Chinese cotton imports were sharply down in February, as markets brace for the release of the huge government inventories.
China imported 56,200 tonnes of cotton in February, down 65% on the same time last year, customs data showed.
The figure is a further reduction from the 95,588m tonnes seen in January, although this would have been in part down the February New Year holiday.
Chinese imports falling back
Cotton demand from China is slumping, thanks to heavy inventories and sluggish economic activity.
In fact China is expected to be overtaken by Bangladesh as the world’s top cotton importer in 2015-16.
The US Department of Agriculture has forecast Chinese cotton demand, in the year to July 2016 at just 5.0m bales, or 1.01m tonnes, the lowest imports in twelve years.
Markets are waiting for details on how China intends to draw down its massive state inventories.
The Chinese government is believed to have accumulated as much as 11m tonnes of cotton, as part of a price support scheme.
The government is now planning to release these supplies back on the market, but at what price, and at what speed, remains to be seen.
A series of auctions last year saw very little interest, as the asking price was kept high in order to protect returns for Chinese cotton farmers.
Louis Rose, of the rose report, warned that speculators on the US were still wary of the threat these auctions might pose, saying that “clarification from China on its upcoming reserve release is still likely required in order to entice longs from the speculative side”.
Markets seem to be readying themselves for details on the release of the stocks before the end of the month, Mr Rose said.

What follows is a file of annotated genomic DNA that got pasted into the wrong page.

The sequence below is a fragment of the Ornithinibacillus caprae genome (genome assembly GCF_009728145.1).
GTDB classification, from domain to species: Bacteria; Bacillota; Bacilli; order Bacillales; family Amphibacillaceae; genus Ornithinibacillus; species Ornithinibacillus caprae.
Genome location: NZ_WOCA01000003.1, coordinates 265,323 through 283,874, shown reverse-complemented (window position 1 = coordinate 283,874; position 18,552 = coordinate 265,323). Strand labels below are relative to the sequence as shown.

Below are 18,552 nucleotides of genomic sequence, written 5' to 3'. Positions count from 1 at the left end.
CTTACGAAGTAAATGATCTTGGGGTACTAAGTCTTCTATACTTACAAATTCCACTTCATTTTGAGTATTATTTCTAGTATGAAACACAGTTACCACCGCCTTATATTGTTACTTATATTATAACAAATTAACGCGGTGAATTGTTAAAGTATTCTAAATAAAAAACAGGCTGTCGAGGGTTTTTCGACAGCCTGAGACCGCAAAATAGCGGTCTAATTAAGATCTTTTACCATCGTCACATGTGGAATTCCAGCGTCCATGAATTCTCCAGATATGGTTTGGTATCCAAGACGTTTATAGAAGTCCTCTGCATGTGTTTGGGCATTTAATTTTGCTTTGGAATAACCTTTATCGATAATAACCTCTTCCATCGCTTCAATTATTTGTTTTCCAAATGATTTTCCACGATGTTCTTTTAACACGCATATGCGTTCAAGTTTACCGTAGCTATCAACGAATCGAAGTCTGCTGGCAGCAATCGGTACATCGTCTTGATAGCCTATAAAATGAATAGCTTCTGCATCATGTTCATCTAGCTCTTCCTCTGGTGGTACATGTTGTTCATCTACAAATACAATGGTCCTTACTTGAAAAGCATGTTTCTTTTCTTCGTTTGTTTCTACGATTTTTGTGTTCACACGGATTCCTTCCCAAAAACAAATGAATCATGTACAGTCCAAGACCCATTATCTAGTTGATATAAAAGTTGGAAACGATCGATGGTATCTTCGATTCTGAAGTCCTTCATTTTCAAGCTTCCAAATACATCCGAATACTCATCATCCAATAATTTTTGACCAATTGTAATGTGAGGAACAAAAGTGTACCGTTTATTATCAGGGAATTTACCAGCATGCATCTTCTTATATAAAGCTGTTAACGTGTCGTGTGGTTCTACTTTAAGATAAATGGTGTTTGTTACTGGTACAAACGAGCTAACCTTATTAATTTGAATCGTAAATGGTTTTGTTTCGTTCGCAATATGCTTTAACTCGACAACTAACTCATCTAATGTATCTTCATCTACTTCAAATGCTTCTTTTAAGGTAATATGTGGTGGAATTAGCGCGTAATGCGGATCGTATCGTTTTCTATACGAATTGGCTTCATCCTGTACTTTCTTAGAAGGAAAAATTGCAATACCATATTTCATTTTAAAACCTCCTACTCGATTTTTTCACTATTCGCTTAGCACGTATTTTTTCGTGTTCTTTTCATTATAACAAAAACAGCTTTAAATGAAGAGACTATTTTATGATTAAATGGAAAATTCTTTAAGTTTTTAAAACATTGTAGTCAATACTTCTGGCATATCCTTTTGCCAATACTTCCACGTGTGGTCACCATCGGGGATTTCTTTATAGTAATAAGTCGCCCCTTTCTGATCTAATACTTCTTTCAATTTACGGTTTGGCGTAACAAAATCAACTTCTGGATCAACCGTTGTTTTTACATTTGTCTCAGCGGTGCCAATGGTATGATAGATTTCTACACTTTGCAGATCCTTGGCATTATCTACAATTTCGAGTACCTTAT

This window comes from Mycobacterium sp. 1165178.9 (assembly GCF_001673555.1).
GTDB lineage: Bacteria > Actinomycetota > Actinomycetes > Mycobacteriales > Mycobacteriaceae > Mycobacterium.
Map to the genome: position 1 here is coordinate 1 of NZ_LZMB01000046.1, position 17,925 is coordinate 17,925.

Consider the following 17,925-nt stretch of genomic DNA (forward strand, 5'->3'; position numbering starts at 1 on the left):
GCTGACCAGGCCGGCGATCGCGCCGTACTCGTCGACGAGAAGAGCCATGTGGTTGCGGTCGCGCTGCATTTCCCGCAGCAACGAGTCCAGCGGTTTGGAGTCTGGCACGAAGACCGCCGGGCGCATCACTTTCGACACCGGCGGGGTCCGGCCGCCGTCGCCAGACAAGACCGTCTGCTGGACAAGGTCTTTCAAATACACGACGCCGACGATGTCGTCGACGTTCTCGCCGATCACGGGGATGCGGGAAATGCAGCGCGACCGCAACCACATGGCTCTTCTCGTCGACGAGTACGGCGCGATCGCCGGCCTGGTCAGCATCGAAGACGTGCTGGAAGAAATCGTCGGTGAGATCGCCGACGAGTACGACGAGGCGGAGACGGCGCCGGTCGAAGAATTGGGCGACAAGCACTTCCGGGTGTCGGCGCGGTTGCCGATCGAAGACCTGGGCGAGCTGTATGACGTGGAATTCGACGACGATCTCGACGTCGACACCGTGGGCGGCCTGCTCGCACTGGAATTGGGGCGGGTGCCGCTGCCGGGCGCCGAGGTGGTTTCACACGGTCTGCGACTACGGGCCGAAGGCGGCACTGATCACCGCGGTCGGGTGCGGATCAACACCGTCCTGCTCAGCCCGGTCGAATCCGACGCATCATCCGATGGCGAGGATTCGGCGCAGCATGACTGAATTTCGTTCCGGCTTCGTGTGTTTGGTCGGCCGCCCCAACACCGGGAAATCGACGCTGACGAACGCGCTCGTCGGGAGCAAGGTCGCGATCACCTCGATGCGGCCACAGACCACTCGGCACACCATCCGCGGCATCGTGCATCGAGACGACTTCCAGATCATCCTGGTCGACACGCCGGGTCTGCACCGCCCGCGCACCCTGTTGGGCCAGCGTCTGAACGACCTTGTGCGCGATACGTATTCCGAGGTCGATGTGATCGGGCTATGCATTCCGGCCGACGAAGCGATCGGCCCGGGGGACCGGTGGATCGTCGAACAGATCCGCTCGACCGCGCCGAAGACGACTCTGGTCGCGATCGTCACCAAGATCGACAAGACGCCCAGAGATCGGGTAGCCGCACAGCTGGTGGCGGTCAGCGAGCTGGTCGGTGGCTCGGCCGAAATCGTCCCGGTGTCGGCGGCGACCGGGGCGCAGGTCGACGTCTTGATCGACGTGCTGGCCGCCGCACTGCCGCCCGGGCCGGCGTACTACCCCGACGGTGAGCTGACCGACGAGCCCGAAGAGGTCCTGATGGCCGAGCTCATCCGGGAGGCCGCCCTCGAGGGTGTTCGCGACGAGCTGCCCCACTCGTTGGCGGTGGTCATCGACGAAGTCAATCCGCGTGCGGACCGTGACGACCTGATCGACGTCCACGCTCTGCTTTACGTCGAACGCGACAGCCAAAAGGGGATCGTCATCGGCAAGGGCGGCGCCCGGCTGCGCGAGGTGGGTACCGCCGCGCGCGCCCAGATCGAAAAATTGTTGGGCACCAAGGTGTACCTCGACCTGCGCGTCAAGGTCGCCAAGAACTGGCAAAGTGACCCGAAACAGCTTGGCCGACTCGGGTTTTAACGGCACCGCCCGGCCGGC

New York prices suffer
Pressured by sluggish global demand, cotton futures had a terrible start to the year.
By late February, prices in New York reached low as 54.53 cents a pound, down 15% from the start of the year.
True, prices found some traction in March, after the International Cotton Advisory Committee saw global cotton inventories falling 8% this marketing year, with further declines in 2016-17.
Eyes still on China
But Commerzbank said on Tuesday that Chinese imports remained the key to the price outlook.
“Since the global inventory reduction in 2016-17 is due solely to China, the upside price potential in New York will probably remain limited for as long as China’s imports do not pick up again and worldwide demand essentially stagnates,” Commerzbank said.
May cotton futures in New York were up 0.2% in early deals, at 58.35 cents a pound.
Prices are still down about 10% since the start of the year.
(Source – http://www.agrimoney.com/news/chinese-cotton-imports-plummet-as-markets-await-auction-details–9418.html)